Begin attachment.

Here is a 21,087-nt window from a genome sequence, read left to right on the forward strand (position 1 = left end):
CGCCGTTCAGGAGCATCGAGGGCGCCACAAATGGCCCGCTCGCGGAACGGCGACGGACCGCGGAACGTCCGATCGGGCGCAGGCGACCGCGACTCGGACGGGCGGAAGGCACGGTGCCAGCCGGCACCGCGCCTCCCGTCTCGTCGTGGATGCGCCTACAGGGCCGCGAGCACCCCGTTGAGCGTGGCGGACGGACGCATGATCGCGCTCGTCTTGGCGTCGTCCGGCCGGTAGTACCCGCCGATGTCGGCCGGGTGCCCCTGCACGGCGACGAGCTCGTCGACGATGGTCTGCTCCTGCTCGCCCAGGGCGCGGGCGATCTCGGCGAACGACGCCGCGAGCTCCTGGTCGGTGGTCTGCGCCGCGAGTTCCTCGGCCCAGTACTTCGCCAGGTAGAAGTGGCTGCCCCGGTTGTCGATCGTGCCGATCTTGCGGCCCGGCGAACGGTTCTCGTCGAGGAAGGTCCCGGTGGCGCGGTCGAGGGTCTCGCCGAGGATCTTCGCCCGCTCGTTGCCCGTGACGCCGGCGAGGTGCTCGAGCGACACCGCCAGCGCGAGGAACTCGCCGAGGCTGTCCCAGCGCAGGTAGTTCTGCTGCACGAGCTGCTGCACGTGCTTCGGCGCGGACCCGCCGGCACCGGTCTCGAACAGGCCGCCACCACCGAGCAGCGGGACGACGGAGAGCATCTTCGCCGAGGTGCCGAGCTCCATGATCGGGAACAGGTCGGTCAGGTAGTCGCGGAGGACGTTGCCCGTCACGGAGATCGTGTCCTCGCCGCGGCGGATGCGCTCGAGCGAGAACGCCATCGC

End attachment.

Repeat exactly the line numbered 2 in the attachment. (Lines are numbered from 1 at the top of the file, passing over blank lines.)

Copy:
CGCCGTTCAGGAGCATCGAGGGCGCCACAAATGGCCCGCTCGCGGAACGGCGACGGACCGCGGAACGTCCGATCGGGCGCAGGCGACCGCGACTCGGACGGGCGGAAGGCACGGTGCCAGCCGGCACCGCGCCTCCCGTCTCGTCGTGGATGCGCCTACAGGGCCGCGAGCACCCCGTTGAGCGTGGCGGACGGACGCATGATCGCGCTCGTCTTGGCGTCGTCCGGCCGGTAGTACCCGCCGATGTCGGCCGGGTGCCCCTGCACGGCGACGAGCTCGTCGACGATGGTCTGCTCCTGCTCGCCCAGGGCGCGGGCGATCTCGGCGAACGACGCCGCGAGCTCCTGGTCGGTGGTCTGCGCCGCGAGTTCCTCGGCCCAGTACTTCGCCAGGTAGAAGTGGCTGCCCCGGTTGTCGATCGTGCCGATCTTGCGGCCCGGCGAACGGTTCTCGTCGAGGAAGGTCCCGGTGGCGCGGTCGAGGGTCTCGCCGAGGATCTTCGCCCGCTCGTTGCCCGTGACGCCGGCGAGGTGCTCGAGCGACACCGCCAGCGCGAGGAACTCGCCGAGGCTGTCCCAGCGCAGGTAGTTCTGCTGCACGAGCTGCTGCACGTGCTTCGGCGCGGACCCGCCGGCACCGGTCTCGAACAGGCCGCCACCACCGAGCAGCGGGACGACGGAGAGCATCTTCGCCGAGGTGCCGAGCTCCATGATCGGGAACAGGTCGGTCAGGTAGTCGCGGAGGACGTTGCCCGTCACGGAGATCGTGTCCTCGCCGCGGCGGATGCGCTCGAGCGAGAACGCCATCGC